The optimized NNC model built herein, NNC model II, provided a novel opportunity for rapid, high-throughput screening of the multi-P450 inhibition potential for natural compounds to explore whether natural multi-P450 inhibitors exist, how common they are, and whether they share common structural features. NNC model II identified 35,186 potential multi-P450 inhibitors from 158,795 unique natural compounds. This finding suggests that possible multi-P450 inhibition by natural chemicals may not be a rare event and should be considered when in vitro assessment is performed. Furthermore, CSN building verified this finding as isolated chemical clusters imply diverse rather than consistent parent structures of potential natural multi-P450 inhibitors. This prediction was consistent with current knowledge about naturally occurring chemical-caused P450 enzyme inhibition (Delgoda & Westlake, 2004). The present method indicated that compared with other classes of natural compounds, alkaloids may have increased potential for multi-P450 inhibition. This finding was supported by previous experimental studies. For example, isoquinoline alkaloids, such as compounds 24 and 27 (Fig. S3), were identified by our method to be potential multi-P450 inhibitors. This result was consistent with a study from Salminen et al. (2011), in which isoquinoline alkaloids were shown to remarkably inhibit the enzyme activity of multiple P450s.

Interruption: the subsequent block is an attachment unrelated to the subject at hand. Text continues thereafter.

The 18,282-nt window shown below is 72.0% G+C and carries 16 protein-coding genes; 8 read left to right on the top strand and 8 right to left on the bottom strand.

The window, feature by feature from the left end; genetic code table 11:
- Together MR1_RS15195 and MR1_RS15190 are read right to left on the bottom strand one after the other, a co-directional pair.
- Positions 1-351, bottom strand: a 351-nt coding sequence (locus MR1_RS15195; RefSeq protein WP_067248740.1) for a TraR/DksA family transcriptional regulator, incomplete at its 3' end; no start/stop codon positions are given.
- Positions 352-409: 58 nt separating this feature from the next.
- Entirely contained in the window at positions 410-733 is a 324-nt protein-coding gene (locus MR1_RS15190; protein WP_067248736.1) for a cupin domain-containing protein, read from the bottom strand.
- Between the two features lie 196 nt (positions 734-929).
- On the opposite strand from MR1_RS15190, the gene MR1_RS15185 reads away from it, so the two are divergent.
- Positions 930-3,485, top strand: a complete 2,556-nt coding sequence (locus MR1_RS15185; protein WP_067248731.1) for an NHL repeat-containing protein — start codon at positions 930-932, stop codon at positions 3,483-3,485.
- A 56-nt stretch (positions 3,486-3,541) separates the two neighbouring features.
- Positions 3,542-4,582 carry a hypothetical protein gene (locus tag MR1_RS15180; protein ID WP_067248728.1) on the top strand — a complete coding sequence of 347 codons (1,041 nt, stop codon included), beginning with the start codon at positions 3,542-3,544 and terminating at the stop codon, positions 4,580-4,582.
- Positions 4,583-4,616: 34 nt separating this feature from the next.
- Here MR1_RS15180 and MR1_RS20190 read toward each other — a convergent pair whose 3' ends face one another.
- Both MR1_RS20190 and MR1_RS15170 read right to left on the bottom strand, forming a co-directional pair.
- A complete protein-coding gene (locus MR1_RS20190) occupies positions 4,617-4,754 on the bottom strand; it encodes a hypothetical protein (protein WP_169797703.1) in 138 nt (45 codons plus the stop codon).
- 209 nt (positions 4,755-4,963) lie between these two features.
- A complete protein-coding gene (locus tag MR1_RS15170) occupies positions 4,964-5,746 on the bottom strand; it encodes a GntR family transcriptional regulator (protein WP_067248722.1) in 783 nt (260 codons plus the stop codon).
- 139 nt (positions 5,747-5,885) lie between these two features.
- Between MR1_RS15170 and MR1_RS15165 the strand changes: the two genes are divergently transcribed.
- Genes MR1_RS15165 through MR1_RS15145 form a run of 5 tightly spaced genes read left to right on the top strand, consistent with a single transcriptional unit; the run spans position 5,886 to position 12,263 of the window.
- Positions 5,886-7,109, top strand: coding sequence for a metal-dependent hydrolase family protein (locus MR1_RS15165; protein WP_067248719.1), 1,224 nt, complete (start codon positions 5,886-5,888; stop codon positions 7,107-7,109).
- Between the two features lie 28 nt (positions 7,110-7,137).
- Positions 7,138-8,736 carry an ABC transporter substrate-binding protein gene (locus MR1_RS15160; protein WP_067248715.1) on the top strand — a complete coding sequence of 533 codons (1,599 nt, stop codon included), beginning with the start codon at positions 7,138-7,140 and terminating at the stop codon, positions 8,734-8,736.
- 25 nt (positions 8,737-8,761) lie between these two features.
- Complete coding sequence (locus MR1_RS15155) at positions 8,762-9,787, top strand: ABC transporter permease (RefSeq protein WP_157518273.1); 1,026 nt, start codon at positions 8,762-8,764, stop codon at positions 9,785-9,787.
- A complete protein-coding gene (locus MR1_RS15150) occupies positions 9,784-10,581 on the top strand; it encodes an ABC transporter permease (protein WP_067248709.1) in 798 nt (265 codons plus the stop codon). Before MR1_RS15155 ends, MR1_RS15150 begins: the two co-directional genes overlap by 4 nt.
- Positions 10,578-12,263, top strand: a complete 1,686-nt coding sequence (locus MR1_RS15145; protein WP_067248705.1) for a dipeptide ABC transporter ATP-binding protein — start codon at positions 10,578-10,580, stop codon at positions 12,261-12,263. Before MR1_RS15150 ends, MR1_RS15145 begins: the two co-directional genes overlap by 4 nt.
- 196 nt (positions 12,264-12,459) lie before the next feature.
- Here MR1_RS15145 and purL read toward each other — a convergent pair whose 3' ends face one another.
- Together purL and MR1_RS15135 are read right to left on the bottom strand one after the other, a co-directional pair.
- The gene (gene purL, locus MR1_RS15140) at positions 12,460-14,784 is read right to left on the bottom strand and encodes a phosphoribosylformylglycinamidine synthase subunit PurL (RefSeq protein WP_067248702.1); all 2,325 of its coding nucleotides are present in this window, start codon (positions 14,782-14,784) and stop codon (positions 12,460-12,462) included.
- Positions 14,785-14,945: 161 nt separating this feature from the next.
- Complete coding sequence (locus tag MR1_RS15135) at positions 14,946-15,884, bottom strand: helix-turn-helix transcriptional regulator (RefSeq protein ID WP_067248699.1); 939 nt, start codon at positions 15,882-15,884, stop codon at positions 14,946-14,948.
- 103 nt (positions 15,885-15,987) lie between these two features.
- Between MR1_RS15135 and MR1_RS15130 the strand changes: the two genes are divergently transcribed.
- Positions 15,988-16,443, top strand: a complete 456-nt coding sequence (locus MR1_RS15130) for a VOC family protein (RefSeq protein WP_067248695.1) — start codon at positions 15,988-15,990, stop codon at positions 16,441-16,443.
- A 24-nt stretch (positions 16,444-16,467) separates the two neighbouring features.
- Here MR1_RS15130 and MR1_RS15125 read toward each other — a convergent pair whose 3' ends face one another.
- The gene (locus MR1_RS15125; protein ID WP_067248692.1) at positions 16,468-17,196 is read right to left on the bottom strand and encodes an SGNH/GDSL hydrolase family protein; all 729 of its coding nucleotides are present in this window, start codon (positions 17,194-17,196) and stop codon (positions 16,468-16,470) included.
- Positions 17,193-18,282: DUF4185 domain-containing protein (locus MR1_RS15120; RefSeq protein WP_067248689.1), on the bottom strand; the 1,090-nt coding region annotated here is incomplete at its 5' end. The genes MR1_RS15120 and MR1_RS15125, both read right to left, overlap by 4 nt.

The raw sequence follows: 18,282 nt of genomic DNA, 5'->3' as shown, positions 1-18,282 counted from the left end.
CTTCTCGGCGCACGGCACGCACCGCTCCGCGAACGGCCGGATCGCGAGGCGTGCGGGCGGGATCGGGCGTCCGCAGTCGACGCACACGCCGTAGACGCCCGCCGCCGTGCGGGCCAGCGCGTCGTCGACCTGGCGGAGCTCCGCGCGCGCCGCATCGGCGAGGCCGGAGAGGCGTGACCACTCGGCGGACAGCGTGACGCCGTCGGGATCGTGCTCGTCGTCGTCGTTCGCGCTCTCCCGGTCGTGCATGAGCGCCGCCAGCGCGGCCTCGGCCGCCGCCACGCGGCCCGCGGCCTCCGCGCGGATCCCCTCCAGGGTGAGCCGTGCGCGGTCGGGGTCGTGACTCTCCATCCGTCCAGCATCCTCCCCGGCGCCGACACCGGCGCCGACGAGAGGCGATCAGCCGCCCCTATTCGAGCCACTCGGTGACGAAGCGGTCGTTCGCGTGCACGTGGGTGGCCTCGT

In conclusion, we established a feasible method for virtually screening the potential for multi-P450 inhibition in compounds with known chemical structures, and application of our model revealed a prevalence of multi-P450s inhibition by natural compounds, especially alkaloids. This finding suggests that serious caution should be observed when alkaloid extract or traditional medicines rich in such substances are used in combination with prescription medicines mainly metabolized by P450s in vivo. Our models were constructed using only the chemical structure information of compounds. Thus, more new inputs reflecting multi-P450 inhibition should be investigated and considered for inclusion in the NNC model in future studies, and ligand-protein docking simulations should be performed to determine P450 inhibition-related docking simulation parameters, as suggested by several previous studies (Shi et al., 2011; VandenBrink et al., 2012; Zhou et al., 2013; Shityakov et al., 2014). Furthemore, examination of these predictions by in vitro or in vivo experimental methods is necessary, especially for the natural compounds we identified with high likelihoods of multi-P450 inhibition. Nevertheless, our results suggest the superior predictive power of NNC model architecture to regular ANN model. Such a novel model architecture can be used for other research fields of quantitative structure–activity relationship.